Jian-Feng Zhang, Yapin Wang, Sumei Liao, Thomas Lallier, Zezhang T. Wen, and Xiaoming Xu
Oral Health Dent Stud/1 13 Sep 2017
Received date: June 9, 2017
Accepted date: September 5, 2017 Published date: September 13, 2017
© 2017 Wen et al. This is an open access article distributed under the terms of the Creative Commons Attribution License, which permits unrestricted use, distribution, and reproduction in any medium, provided the original author and source are credited.
Native zein electrospun nanofibers have shown poor solvent resistance and low mechanical strength. Compared to other toxic cross-linkers, a safer method of stabilizing zein based fibers while retaining or with improved mechanical strength is needed to convert these materials for biomedical applications where culture media or body fluids may be present. We report here a method of fabricating non-toxic zein nanofibers using reactive electrospinning coupled with in situ photo-cross-linking. The cross-linked zein nanofibers exhibited significantly improved mechanical strength and sustained morphology against water and aqueous ethanol solution. This process doesn’t require additional conventional cross-linking agents to form cross-linking network, which is advantageous for biomedical applications. Antimicrobial monomer with photo-reactive moiety was coupled with methacrylate zein nanofibers and showed strong inhibitory activity against cariogenic Streptococcus mutans. Cytotoxicity test with human gingival fibroblasts revealed high biocompatibility.
Native zein electrospun nanofibers have shown poor solvent resistance and low mechanical strength. Compared to other toxic cross-linkers, a safer method of stabilizing zein based fibers while retaining or with improved mechanical strength is needed to convert these materials for biomedical applications where culture media or body fluids may be present. We report here a method of fabricating non-toxic zein nanofibers using reactive electrospinning coupled with in situ photo-cross-linking. The cross-linked zein nanofibers exhibited significantly improved mechanical strength and sustained morphology against water and aqueous ethanol solution. This process doesn’t require additional conventional cross-linking agents to form cross-linking network, which is advantageous for biomedical application. Antimicrobial monomer with photo-reactive moiety was coupled with methacrylate zein nanofibers and showed strong inhibitory activity against cariogenic Streptococcus mutans. Cytotoxicity test with human gingival fibroblasts revealed high biocompatibility.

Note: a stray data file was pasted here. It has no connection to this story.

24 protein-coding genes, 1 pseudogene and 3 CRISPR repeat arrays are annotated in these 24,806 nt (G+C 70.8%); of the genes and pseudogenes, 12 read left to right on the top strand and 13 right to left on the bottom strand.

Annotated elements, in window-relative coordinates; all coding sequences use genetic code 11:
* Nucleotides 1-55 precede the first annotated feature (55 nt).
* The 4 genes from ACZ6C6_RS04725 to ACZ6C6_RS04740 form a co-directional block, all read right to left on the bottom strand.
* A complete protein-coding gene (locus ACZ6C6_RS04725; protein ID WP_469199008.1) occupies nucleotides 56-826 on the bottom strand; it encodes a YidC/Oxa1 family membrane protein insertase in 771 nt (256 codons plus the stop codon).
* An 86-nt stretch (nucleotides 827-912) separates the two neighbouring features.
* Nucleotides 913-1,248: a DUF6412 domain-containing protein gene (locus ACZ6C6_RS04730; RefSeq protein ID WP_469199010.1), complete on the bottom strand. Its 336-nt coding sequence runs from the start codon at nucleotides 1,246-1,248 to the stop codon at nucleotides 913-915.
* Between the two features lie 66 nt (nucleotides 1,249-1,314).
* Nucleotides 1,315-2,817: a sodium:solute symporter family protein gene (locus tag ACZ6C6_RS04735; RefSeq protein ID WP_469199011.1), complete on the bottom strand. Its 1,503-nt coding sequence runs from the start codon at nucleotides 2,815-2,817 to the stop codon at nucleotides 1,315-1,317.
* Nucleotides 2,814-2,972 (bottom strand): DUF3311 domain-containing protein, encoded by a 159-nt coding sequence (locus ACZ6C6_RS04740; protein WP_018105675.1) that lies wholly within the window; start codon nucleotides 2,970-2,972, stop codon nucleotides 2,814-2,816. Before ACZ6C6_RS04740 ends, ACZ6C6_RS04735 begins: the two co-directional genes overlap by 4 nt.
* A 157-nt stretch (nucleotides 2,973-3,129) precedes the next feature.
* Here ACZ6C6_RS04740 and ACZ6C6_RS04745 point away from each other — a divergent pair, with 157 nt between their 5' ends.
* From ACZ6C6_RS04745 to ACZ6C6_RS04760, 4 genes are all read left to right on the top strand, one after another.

Zein; Nanofibers; Photo-cross-linking; Solvent resistance; Antimicrobial
Zein, a hydrophobic prolamine maize protein, has received considerable attention for a variety of industrial and food uses due to its renewable resource origination and biodegradation capability. It is non-allergenic and generally recognized as safe for biomedical application and is approved by the U.S. Food and Drug Administration. Chemically, a high proportion of nonpolar groups on amphiphilic zein enable it soluble in organic solvents such as dimethylformamide (DMF), dimethyl sulfoxide, and ethanol aqueous solution, which is more environmentally benign. Appropriate zein concentrations in 50 – 95% ethanol aqueous solution generate necessary chain entanglement for micro- and nanofibers formation by electrospinning. Water, however, can dramatically alter nanofibers’ surface topography. Reactive amino and hydroxyl groups on zein lead to the possibility of several chemical modifications and subsequently alter its structure and functionality, including zein nanofibers’ solvents resistance.[2–7] Cross-linking has been proven one of the most effective methods in stabilizing fibrous structure and improving mechanical properties. A variety of chemical cross-linking agents including formaldehyde, glutaraldehyde, citric acid, hexamethylene diisocyanate (HDI), methylenediphenyl diisocanate (MDI), and glyoxal have been explored to cross-link zein nanofibers. However, in these systems, either cross-linkers are toxic (e.g., formaldehyde, glutaraldehyde) or the cross-linking reaction takes extended period of time or requires high temperature to complete. For instance, the cross-linking by HDI or MDI in tetrahydrofuran requires about 24 hours,[5,6] and citric acid takes more than 2 h at high temperature e.g., 130°C. A quicker and safer cross-linking process is advantageous over traditional chemical cross-linkers to enable zein as emerging nanomaterials, in particular for biomedical applications.